Do Sunscreens' Tiny Particles Harm Ocean Life in Big Ways?
Residues from consumer products may stop sea life from developing normally.
Tiny particles used in sunscreens and other consumer products may harm marine creatures by disabling the defense mechanisms that protect their embryos, according to a new study.
Small amounts of microscopic metals in some sunscreens, toothpastes, cosmetics, and boat paints can alter the cells of sea life in ways that make the animals more vulnerable to damage inflicted by other toxic pollutants, according to the study published in the journal Environmental Science and Toxicology.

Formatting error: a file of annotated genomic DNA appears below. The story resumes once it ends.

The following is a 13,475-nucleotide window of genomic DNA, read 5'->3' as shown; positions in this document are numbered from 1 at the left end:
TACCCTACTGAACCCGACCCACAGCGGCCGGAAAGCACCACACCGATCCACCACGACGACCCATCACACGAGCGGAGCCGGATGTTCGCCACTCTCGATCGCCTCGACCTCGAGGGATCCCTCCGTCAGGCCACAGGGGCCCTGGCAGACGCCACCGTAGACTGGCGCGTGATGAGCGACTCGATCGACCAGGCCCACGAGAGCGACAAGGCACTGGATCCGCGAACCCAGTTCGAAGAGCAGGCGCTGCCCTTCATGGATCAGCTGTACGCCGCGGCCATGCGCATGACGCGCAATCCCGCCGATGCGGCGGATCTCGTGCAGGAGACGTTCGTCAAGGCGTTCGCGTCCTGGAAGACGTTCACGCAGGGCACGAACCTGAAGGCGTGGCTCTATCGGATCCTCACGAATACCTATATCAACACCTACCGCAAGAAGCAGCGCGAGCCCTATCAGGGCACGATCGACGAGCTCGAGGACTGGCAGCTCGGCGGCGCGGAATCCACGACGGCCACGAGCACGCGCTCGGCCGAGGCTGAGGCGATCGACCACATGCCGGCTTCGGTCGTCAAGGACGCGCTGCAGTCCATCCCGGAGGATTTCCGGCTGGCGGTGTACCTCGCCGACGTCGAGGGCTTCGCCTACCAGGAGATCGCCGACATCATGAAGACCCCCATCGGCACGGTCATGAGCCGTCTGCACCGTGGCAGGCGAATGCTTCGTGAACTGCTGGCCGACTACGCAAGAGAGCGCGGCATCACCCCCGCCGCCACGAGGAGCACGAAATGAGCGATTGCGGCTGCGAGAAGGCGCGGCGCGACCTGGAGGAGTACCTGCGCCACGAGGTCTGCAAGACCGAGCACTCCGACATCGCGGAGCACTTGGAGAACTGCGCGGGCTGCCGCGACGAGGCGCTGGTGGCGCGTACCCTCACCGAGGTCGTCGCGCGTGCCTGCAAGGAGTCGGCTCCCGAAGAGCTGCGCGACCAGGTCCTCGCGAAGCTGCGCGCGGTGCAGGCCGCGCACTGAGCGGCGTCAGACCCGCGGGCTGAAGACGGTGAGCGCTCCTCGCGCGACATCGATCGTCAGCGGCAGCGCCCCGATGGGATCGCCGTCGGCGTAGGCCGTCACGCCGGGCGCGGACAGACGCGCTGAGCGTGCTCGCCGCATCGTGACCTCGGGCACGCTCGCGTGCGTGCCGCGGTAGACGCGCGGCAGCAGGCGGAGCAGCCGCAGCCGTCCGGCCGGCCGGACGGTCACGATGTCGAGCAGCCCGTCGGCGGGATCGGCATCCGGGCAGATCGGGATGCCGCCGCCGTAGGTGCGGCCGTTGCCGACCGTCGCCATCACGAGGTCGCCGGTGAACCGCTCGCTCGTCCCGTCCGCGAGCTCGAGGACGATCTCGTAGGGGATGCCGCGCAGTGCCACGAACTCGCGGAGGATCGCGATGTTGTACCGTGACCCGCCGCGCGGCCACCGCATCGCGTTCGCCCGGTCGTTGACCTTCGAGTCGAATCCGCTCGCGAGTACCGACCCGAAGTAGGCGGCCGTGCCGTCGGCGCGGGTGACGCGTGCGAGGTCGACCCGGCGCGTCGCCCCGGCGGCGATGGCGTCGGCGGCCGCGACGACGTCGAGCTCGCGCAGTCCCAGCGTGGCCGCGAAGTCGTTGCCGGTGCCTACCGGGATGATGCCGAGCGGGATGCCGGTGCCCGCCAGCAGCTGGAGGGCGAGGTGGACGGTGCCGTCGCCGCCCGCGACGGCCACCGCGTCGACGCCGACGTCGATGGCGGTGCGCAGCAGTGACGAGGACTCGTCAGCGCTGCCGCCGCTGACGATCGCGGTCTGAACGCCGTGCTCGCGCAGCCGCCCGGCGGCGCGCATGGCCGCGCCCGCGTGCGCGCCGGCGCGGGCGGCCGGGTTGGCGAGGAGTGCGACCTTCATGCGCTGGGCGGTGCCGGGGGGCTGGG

The findings add to growing evidence that nanomaterials—which are 100,000 times smaller than a human hair—sometimes affect plants and animals in unexpected ways. Previous research has shown that nano-zinc, nano-copper, and other metal nanoparticles widely used in consumer products can harm tiny marine worms, crustaceans, algae, fish,